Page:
It is difficult to determine the optimum cut-off of SPP in the prediction of wound healing in CLI patients due to the limitations of current literature. Firstly, few studies measured the cut-off of SPP, and inconsistencies exist among these (19). Secondly, the numbers of patients in the studies were relatively small and the treatment of patients varied among debridement/conservative management, amputation and endovascular treatment (19). Further studies with larger samples are necessary to confirm the findings.

Comparison of SPP with other noninvasive methods for assessing peripheral circulation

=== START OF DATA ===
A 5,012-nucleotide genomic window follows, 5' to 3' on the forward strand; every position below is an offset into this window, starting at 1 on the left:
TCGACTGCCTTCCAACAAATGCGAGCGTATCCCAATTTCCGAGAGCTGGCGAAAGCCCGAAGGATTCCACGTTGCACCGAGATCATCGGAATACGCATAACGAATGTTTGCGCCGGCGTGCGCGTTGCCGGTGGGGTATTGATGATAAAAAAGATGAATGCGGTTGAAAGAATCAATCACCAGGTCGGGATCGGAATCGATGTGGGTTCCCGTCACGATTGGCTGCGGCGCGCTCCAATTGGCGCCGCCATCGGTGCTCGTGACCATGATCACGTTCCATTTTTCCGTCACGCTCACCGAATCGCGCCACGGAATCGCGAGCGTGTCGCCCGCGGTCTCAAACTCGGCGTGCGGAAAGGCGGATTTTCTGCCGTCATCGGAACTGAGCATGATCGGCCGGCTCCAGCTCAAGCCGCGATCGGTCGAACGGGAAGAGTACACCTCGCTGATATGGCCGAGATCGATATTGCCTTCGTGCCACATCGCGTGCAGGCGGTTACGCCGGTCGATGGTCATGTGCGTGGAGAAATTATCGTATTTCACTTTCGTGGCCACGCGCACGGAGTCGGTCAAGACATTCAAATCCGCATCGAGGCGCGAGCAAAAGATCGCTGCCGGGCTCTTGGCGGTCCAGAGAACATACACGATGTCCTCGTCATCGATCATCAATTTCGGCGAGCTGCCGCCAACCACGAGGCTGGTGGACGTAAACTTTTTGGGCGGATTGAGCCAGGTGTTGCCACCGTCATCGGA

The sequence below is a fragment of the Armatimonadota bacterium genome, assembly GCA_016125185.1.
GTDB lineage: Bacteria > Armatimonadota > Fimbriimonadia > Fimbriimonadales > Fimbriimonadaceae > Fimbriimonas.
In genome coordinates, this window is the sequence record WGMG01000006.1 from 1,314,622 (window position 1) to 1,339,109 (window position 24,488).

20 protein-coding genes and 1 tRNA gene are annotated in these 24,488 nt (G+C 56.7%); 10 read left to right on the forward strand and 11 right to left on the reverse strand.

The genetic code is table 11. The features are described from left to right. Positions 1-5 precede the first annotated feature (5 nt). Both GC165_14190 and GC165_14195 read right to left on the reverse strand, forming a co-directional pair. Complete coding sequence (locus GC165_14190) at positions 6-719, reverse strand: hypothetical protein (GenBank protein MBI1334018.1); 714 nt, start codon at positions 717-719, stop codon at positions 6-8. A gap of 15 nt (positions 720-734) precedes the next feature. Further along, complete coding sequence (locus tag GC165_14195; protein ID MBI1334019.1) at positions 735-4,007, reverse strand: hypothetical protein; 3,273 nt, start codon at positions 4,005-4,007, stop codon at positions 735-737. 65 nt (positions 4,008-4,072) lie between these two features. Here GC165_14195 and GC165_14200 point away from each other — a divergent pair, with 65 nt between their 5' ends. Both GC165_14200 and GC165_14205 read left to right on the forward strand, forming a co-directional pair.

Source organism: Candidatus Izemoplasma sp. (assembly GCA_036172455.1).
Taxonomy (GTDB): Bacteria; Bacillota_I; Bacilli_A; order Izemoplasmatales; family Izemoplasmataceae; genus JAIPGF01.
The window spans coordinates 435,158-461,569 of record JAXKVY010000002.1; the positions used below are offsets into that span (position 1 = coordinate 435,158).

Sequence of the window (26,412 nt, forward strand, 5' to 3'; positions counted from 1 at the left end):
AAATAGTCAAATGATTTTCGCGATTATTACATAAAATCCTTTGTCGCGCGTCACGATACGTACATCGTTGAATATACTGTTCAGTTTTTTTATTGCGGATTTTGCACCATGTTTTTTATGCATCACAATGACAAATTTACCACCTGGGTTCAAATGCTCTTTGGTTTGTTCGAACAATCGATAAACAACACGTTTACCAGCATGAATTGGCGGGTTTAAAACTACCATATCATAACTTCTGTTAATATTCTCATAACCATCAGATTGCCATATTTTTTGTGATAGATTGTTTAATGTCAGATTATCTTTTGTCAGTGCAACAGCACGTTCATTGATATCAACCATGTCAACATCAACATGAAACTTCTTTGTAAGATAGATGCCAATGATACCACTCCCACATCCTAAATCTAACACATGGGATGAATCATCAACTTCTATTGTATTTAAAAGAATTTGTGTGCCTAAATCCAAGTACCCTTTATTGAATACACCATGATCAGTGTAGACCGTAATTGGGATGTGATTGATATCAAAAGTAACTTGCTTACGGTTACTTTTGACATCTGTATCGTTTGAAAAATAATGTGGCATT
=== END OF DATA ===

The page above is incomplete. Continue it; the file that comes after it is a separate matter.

Ankle-brachial index (ABI) is the most commonly used and internationally recognized method for evaluation of peripheral circulation. However, it may fail to accurately indicate the severity of peripheral ischemia if the underlying vessels are calcified in patients with long-standing diabetes, renal failure or other disorders resulting in vascular calcification, or if there is an extensive distal arterial lesion below the ankle (6,35). In these instances, ABI values are falsely elevated as calcification in the arterial wall makes the artery noncompressible (36). In a consensus document (1), ABI was recommended to confirm the diagnosis of leg ulcers, being assigned the highest level for evidence and the highest level for recommendation in the Strength of Recommendation Taxonomy (37). Recommended thresholds for ABI were the following: Values ≥0.9 and ≤1.3 are in the normal range; values <0.9 are consistent with the presence of arterial disease; values ≤0.5 are consistent with significant peripheral arterial disease; and values ≥1.3 in those with diabetes should be followed by Duplex ultrasound imaging of the leg arteries to exclude artifactual high values (1). Diabetes is a major risk factor for a high (>1.40) ABI (38). Patients with high ABI should be considered as PAD-equivalent, as there is a high prevalence of occlusive PAD in such cases (38). Castronuovo et al (20) noted in their study that ABI was not predictive of the demand for reconstruction or major amputation, or the outcome of conservative local therapy. For patients with incompressible tibial arteries, an alternative is to measure toe blood pressure (TBP), which rarely gives false positive results in incompressible legs (6,39). TBP provides an accurate measurement of distal limb systolic pressures in vessels that do not typically become non-compressible (35). TBP is tested by placing a small cuff around the base of the toe with a digital flow sensor beyond the cuff (40,41). However, it requires a noninvasive vascular laboratory testing with standard environmental conditions, expertise and equipment necessary to make the measurement (35). Additionally, it may be impossible to measure TBP while there are inflammatory lesions, ulceration or tissue defects on the toes. SPP measured in the foot correlates well with TBP and may be substituted for TBP when TBP cannot be measured (42).